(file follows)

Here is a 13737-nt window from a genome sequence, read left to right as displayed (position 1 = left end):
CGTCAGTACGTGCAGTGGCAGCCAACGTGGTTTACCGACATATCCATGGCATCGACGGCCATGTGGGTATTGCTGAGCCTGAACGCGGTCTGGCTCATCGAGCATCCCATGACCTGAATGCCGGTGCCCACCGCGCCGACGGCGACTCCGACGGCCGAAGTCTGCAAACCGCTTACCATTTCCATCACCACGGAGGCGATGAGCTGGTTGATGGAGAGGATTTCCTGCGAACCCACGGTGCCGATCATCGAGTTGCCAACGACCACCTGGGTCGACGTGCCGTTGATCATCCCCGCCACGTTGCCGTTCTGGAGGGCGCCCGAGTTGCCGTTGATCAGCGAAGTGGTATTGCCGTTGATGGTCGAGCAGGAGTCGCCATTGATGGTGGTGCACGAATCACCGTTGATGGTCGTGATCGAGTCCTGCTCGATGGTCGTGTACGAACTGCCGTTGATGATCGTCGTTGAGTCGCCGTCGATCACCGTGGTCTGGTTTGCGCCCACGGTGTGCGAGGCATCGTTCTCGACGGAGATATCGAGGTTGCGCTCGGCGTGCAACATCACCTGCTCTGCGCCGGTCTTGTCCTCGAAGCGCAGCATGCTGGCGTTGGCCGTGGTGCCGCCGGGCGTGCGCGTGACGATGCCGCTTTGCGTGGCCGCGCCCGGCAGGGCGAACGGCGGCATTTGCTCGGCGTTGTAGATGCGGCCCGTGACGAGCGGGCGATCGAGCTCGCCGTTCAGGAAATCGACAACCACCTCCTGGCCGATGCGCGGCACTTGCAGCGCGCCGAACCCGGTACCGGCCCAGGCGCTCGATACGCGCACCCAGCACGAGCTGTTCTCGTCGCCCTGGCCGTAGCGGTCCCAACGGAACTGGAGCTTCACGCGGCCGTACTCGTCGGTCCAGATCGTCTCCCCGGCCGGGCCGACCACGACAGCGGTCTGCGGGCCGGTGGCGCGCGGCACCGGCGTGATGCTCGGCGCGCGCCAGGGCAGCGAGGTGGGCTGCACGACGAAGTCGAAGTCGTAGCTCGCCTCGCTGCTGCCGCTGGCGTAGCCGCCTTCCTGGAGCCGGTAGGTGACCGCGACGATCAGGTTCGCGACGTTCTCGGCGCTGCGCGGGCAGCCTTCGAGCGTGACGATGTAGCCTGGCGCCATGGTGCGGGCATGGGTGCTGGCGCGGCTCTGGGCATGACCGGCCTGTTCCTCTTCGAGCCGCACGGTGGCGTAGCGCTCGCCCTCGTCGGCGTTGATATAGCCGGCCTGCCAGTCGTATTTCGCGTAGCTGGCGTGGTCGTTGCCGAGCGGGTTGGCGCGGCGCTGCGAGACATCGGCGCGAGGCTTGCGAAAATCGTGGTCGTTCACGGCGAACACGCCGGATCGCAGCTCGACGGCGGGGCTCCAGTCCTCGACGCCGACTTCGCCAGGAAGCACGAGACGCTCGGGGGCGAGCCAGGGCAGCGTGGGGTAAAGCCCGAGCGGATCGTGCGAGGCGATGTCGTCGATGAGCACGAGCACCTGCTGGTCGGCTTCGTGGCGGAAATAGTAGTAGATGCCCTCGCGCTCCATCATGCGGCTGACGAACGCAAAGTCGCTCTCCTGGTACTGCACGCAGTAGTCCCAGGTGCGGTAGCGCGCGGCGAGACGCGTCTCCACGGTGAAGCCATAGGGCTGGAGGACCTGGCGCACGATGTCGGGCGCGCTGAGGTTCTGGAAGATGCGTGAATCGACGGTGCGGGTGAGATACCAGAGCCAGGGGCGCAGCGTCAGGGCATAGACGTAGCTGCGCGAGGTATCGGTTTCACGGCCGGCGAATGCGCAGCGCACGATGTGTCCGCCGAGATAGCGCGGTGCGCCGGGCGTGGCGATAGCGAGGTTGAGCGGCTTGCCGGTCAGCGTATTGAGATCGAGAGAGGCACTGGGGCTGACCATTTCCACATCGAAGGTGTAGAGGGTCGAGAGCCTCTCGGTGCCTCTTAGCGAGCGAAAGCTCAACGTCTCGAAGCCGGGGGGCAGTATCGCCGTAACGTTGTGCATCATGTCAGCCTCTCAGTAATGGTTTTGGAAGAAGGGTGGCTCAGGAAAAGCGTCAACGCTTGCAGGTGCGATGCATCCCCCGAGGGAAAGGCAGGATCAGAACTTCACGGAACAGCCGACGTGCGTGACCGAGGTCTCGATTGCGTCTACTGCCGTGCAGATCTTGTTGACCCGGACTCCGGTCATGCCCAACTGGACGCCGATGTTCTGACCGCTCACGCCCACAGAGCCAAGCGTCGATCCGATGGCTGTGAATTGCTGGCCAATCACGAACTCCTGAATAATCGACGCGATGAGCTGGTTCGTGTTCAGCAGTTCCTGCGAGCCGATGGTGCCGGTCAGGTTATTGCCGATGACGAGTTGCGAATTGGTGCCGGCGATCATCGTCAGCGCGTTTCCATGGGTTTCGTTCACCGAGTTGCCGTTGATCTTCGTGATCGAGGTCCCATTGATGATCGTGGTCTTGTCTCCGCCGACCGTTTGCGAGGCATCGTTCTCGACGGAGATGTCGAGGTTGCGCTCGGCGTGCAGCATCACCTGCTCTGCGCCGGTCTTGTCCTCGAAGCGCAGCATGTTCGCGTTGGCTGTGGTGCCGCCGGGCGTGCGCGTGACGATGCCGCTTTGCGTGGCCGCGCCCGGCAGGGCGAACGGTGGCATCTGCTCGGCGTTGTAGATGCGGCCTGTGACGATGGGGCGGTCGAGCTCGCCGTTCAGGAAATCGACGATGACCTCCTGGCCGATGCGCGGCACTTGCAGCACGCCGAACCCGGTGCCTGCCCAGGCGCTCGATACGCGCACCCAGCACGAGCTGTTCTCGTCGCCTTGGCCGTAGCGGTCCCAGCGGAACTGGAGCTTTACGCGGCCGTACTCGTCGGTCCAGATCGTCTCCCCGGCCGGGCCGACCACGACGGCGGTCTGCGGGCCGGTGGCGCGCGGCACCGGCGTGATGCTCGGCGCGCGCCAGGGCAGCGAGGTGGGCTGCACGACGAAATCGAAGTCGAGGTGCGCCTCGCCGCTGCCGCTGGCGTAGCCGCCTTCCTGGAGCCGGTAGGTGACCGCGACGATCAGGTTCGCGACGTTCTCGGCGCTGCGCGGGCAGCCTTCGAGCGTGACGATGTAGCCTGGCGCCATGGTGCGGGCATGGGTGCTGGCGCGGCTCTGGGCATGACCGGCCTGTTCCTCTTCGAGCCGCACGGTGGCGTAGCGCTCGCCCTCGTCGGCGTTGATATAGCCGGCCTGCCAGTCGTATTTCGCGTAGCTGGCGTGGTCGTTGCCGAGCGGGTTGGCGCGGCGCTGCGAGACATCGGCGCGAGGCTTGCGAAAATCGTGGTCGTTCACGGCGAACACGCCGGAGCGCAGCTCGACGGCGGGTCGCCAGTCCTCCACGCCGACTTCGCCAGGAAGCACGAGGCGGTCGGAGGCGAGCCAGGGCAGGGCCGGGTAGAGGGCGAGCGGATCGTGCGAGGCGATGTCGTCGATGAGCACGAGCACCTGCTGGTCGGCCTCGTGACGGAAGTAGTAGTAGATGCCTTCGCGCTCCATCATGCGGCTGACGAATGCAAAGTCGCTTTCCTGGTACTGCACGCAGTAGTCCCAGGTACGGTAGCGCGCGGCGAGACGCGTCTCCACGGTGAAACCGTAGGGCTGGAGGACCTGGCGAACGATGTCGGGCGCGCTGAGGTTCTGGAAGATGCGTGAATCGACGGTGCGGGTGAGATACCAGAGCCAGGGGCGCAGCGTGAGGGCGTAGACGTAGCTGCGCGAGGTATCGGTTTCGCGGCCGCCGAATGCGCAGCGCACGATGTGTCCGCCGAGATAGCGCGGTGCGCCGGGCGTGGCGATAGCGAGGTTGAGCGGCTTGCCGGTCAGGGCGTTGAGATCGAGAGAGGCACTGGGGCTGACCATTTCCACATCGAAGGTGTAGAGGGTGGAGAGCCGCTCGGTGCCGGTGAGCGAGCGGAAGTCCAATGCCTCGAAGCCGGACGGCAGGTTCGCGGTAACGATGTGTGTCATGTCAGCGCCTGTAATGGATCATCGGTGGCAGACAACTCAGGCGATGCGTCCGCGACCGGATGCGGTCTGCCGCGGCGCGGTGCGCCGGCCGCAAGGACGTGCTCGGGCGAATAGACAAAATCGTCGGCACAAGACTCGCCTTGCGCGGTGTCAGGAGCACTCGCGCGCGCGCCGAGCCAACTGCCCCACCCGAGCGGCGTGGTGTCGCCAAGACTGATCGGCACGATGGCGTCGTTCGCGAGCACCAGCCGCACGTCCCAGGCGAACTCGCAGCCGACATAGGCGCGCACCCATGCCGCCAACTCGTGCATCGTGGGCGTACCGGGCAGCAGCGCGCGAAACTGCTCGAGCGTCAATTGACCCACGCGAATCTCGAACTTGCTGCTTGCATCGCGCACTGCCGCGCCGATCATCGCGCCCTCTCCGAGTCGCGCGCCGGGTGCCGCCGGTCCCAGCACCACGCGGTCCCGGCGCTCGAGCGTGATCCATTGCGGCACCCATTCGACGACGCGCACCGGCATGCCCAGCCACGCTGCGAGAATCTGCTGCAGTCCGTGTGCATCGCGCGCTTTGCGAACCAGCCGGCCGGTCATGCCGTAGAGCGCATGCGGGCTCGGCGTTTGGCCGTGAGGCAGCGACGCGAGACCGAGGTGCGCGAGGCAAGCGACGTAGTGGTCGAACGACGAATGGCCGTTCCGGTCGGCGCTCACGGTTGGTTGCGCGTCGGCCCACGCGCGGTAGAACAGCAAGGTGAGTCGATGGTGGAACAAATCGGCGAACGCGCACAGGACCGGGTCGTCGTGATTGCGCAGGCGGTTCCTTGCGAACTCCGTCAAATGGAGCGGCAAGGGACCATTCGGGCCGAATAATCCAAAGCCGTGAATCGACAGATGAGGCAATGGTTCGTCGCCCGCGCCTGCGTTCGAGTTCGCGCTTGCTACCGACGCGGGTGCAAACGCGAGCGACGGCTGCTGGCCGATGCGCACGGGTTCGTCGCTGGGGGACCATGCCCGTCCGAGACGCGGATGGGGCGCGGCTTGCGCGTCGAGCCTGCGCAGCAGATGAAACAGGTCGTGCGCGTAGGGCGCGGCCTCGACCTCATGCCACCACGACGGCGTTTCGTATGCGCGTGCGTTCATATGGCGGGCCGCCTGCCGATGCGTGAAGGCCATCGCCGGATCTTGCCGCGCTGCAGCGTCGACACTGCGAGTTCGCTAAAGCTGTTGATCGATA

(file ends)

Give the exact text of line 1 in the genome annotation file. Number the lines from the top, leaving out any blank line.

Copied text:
Here is a 13737-nt window from a genome sequence, read left to right as displayed (position 1 = left end):